Saul, Thompson win Tobago Day song competition

The content originally appeared on: News Americas Now

Black Immigrant Daily News

The content originally appeared on: Trinidad and Tobago Newsday

D’’Ashe Saul performs during the inaugural Tobago Day song competition last Friday. – THA PHOTOS

Ten-year-old D’Ashe Saul of Parlatuvier Anglican Primary School was lost for words when he was crowned winner of the inaugural Tobago Day Song Competition in the primary school category.

The competition, in two categories – secondary and primary – was hosted by the THA Division of Education, Research and Technology – Curriculum Planning and Development Unit in recognition of the 42nd annive​​rsary of the assembly. It took place at the Shaw Park Cultural Complex last Friday.

The eight finalists – five representing the primary-school level and three from secondary schools – had to perform a song highlighting positive aspects of Tobago’s culture and heritage.

Saul, dressed in a Hawaiian shirt and a blue fedora hat, no stranger to the stage, told Newsday: “I didn’t expect it.”

“I feel – I cannot explain – so happy, so happy.”

His song Sweet Hand, written by noted Tobago educator and 2021 national award recipient Dr Verleen Bobb-Lewis, scored 90 points.

Competitors alonsgide (from left, back row) Division of Education curiculum co-ordinator Nadine John-St Rose, Education Secretary Zorisha Hackett and Administrator Diane Baker-Henry at last Friday’s inaugural Tobago Day song competition. – THA PHOTOS

It conveyed one message: “That Tobago have the best sweet hand than any other island.”

The standard five student said: “It was challenging – it took me an hour and a half to learn it.”

Last month Saul won the Tobago carnival junior monarch title.

In second place was Brielle Baldeo of the Scarborough Methodist Primary School. Daniah Mohammed settled for the third spot.

In the secondary schools category, with 88 points, Scarborough Secondary’s student Nataki Thompson emerged winner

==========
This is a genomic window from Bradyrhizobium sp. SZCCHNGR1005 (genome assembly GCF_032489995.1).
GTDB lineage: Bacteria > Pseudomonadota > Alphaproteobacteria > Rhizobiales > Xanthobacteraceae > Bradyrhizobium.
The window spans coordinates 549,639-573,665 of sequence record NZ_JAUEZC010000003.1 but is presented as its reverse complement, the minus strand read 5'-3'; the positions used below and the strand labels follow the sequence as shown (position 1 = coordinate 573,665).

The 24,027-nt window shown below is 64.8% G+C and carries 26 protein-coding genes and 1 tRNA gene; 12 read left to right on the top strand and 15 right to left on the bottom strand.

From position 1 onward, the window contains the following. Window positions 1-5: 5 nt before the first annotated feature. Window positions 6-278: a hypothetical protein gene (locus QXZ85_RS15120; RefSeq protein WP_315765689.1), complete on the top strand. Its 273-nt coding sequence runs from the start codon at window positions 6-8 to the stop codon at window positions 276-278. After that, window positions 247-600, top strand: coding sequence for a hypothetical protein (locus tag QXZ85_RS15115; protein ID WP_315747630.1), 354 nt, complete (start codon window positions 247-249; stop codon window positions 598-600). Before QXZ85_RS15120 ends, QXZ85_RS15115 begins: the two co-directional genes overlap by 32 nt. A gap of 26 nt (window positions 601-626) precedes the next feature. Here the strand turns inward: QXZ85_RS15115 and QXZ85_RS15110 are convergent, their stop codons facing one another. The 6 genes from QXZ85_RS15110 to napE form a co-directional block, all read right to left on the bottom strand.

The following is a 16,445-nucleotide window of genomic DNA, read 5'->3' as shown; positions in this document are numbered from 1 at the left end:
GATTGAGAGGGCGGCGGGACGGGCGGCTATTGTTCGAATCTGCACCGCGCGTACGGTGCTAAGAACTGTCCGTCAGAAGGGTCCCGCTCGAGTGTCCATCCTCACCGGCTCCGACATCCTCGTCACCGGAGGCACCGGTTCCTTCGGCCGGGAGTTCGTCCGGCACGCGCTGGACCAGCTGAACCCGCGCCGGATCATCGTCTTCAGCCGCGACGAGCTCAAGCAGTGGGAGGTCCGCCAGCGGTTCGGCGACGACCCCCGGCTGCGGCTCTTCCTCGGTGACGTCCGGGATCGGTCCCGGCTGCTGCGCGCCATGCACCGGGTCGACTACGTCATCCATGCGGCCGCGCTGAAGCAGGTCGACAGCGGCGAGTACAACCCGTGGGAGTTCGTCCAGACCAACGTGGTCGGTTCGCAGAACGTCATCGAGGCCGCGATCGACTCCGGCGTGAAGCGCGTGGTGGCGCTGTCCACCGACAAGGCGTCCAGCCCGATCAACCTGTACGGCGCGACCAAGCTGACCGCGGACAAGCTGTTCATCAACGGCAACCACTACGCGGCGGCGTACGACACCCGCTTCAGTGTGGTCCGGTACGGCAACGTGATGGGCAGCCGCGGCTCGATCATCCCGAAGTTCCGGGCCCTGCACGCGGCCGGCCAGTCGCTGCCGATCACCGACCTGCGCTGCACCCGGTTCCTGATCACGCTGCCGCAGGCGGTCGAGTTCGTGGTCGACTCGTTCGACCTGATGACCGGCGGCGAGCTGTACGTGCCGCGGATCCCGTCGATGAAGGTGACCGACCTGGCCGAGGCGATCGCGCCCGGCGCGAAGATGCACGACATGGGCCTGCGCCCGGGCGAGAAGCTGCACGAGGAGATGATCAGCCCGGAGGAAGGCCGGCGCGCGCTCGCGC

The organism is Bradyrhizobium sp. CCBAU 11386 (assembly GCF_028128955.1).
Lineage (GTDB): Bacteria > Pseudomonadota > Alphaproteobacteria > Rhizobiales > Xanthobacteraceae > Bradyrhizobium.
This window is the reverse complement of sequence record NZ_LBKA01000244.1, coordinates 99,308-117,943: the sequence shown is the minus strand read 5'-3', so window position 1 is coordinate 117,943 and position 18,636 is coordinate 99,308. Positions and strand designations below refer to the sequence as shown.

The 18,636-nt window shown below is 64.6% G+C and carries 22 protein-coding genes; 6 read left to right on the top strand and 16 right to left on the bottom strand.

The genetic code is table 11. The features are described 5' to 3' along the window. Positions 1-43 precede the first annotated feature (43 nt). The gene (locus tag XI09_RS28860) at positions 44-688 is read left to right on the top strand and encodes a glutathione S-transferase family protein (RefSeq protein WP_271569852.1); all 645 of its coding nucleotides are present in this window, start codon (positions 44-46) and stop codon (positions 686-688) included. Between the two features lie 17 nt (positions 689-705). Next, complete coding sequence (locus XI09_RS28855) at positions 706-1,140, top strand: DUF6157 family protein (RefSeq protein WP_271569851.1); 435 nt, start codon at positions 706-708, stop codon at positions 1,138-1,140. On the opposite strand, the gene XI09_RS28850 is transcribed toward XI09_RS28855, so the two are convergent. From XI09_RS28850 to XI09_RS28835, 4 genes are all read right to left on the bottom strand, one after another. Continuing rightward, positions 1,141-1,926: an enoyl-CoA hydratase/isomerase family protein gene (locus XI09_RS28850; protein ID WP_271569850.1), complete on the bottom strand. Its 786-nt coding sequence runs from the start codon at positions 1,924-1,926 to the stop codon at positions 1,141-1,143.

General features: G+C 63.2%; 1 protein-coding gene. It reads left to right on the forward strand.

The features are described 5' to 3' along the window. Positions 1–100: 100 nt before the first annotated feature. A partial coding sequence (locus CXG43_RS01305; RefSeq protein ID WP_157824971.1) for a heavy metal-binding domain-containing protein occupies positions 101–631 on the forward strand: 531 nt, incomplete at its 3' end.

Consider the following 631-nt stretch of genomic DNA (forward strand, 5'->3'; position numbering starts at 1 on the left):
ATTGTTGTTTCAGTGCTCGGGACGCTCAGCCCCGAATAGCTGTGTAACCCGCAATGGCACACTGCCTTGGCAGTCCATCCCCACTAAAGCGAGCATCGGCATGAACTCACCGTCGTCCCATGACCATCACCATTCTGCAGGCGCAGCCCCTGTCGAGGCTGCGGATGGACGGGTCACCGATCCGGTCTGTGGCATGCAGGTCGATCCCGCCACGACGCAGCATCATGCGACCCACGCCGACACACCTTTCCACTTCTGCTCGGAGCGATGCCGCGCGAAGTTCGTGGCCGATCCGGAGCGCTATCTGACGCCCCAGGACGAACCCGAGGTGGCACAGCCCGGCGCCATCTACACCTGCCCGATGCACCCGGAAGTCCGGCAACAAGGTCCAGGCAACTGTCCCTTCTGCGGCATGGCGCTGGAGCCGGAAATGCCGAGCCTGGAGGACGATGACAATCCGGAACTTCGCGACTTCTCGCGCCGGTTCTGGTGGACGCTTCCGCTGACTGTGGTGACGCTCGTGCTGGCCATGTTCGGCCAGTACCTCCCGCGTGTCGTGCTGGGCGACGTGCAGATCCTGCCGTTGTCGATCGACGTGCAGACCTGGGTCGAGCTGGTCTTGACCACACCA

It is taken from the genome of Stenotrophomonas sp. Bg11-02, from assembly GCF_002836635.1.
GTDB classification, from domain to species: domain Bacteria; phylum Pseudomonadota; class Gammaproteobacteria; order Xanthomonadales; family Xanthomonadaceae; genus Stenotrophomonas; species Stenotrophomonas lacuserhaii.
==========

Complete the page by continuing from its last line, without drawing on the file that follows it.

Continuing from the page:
She said: “I am feeling great. I am very happy; I am very proud and grateful for this opportunity.”

Her song, Celebrate Tobago, was written by her music teacher at school, Marina Marfan.

“My song basically says that we should just celebrate Tobago, appreciate it – it’s just to appreciate Tobago.

“It took me about two weeks to learn. It was very challenging at first, but I got used to it and performed it to the best of my ability.”

In second place was Olu Holder, also of the Scarborough Secondary School, with Signal Hill Secondary’s Clorysa Gill taking the third spot.

The judges were LesleyAnn Ellis, Eric Powder and Jeremiah Combie.

Nataki Thompson performs during the inaugural Tobago Day Song Competition last Friday – THA PHOTOS

THA Secretary in the Division, Assemblyman Zorisha Hackett, congratulating the students, said they should all be commended.

She said the division is dedicated to providing students with the opportunities that lead to their holistic growth and development.

“Expressing oneself in song has been a part of who we have been for centuries, and I must again commend you students for taking up the challenge.”

She outlined numerous career opportunities in music and the performing arts.

“Opportunities exist in the entire value chain, from production, directing, songwriting, to the actual performances and even in related industries such as the production of music equipment. Students, I therefore encourage those of you with the talent and interest in this area to pursue them relentlessly.”

Listing performers like Calypso Rose, Mighty Shadow, Lord Nelson, Adana Roberts and Shurwayne Winchester, she pointed out: “Our history as an island is replete with personalities who have made their mark in these areas and continue to reap huge benefits for their contributions.”

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